Prove that the planes 2x-3y+z=4, x+4y-z=7 and 3x-10y+3z=1 meet in a straight line

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- July 24th 2006, 02:18 AMkingkaisai2Prove-vector
Prove that the planes 2x-3y+z=4, x+4y-z=7 and 3x-10y+3z=1 meet in a straight line

- July 24th 2006, 02:32 AMCaptainBlackQuote:

Originally Posted by**kingkaisai2**

RonL - July 24th 2006, 06:58 AMSoroban
Hello, kingkaisai2!

Quote:

Prove that the planes

We have*no idea*what we're supposed to prove . . .

Its derminant: .

. . so they do__not__intersect at a common point.

- July 25th 2006, 12:16 PMearbothQuote:

Originally Posted by**kingkaisai2**

two planes which are not equal or parallel intersect in a common line. So with your problem you calculate the common line between P1 and P2 and then between P2 and P3. If you get the same line your proof is done:

P1: 2x - 3y = 4 - z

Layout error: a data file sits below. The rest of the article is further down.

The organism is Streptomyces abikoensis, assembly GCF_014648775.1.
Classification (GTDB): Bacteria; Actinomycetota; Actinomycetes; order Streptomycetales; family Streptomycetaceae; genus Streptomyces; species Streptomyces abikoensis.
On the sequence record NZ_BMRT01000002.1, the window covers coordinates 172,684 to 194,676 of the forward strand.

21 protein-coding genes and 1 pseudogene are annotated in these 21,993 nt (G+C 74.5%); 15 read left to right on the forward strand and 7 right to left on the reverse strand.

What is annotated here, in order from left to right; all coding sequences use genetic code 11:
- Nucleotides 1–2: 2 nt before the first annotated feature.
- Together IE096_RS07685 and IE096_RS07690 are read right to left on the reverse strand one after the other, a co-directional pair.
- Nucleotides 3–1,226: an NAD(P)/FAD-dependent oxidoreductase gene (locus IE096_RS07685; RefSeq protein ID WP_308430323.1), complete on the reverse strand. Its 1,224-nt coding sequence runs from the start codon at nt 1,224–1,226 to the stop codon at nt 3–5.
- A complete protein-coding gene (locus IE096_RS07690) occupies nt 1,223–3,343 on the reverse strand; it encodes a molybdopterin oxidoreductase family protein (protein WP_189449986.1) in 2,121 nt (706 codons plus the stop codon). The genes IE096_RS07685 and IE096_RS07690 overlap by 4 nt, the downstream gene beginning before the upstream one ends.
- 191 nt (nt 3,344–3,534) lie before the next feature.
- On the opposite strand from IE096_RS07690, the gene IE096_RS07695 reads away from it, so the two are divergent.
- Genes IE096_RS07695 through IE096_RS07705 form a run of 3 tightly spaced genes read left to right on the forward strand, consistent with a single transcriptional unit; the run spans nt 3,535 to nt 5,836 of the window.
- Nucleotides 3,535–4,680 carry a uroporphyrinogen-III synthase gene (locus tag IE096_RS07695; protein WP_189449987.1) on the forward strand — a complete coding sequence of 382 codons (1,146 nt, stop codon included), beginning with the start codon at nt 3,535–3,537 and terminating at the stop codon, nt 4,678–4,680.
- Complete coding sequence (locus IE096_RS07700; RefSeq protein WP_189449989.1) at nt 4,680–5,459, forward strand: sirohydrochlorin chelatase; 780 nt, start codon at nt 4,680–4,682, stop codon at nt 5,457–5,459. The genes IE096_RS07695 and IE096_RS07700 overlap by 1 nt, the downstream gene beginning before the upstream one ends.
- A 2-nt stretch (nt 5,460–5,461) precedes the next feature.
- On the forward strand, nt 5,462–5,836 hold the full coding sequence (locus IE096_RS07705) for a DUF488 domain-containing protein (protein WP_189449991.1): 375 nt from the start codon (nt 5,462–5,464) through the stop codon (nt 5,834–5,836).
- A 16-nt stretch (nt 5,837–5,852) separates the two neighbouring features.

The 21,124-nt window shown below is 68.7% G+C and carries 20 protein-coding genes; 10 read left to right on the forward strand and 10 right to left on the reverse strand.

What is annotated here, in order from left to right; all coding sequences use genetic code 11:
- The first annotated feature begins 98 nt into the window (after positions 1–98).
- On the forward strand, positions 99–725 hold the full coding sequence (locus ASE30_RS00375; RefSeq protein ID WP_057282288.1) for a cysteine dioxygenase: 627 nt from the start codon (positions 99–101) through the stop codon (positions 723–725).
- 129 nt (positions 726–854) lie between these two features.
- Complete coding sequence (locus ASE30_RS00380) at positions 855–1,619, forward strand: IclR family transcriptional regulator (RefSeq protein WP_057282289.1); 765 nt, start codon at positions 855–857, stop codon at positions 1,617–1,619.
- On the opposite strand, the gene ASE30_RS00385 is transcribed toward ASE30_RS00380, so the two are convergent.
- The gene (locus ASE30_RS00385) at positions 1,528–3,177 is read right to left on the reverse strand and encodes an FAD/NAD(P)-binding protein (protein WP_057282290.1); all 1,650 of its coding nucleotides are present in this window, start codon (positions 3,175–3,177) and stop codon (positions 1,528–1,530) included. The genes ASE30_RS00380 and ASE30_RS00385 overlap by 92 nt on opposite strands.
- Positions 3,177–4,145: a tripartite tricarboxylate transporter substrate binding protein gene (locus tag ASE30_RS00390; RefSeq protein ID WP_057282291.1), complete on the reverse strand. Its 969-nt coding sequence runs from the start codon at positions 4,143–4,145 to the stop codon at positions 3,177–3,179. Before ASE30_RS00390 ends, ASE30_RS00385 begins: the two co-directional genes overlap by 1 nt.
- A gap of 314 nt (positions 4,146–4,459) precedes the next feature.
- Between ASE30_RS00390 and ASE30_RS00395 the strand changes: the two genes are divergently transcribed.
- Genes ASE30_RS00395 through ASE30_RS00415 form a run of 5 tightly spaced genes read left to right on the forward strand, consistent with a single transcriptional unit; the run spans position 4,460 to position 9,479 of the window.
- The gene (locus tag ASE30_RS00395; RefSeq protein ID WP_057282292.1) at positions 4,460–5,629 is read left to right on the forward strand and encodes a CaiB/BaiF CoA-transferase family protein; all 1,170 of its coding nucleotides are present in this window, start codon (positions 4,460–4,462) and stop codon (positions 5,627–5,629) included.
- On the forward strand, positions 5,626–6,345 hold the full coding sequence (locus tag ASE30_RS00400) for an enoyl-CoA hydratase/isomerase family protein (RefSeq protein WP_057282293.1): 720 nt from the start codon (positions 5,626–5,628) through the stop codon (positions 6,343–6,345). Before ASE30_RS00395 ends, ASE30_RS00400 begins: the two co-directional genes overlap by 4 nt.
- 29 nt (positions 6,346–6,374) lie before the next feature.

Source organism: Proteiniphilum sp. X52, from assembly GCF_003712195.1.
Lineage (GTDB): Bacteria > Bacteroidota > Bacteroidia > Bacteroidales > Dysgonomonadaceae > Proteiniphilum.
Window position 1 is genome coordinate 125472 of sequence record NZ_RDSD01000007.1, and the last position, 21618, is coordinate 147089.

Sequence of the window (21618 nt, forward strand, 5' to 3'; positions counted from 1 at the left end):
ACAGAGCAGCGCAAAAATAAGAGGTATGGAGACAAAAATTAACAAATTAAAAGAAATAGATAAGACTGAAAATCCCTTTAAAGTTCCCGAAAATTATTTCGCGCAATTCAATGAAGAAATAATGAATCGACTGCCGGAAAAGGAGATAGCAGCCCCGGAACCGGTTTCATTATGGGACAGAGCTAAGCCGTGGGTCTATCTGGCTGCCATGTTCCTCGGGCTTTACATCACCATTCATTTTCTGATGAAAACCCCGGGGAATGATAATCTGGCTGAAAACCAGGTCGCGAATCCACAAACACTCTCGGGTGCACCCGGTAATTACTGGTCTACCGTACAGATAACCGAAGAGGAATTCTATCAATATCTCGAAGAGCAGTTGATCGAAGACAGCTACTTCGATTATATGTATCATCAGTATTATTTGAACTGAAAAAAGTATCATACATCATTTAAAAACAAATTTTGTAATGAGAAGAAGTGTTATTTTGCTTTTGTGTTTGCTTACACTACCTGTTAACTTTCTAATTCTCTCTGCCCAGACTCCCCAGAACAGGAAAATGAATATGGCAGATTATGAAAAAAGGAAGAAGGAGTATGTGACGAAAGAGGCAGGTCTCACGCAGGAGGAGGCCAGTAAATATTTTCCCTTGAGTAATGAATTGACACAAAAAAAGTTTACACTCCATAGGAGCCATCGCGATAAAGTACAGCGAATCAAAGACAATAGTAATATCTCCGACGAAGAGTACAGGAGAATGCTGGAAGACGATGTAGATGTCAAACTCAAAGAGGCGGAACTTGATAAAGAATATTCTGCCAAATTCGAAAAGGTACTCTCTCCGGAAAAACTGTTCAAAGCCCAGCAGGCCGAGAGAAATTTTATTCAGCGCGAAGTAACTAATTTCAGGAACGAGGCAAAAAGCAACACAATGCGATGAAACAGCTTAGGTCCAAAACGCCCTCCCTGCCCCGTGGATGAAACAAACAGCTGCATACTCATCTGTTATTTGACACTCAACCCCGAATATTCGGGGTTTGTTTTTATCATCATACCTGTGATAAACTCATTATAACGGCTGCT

P2: x + 4y = 7 + z

Now calculate for

x= 37/11 - 1/11*z

y= 10/11 + 3/11*z

and set z = 11t

You get the line: (x, y, z) = (37/11, 10/11, 0)+ t*(-1, 3, 11)

P2: x + 4y = 7 + z

P3: 3x - 10y = 1 - 3z

Now calculate for

x = 37/11 - 1/11*z

y = 10/11 + 3/11*z

and set z = 11t

you'll get exactly the same line. So the statement is true.

Greetings

EB - July 25th 2006, 12:26 PMThePerfectHackerQuote:

Originally Posted by**kingkaisai2**

The trick is to use Cramer's rule.

As, Soroban said the determinant of this system is . Therefore, the system has no solutions (planes do not intersect simultaneously) or has infinitely many solutions (lie on a line). But note that,

. Thus, there are infinitely many solutions. Thus, the planes intersect in a line.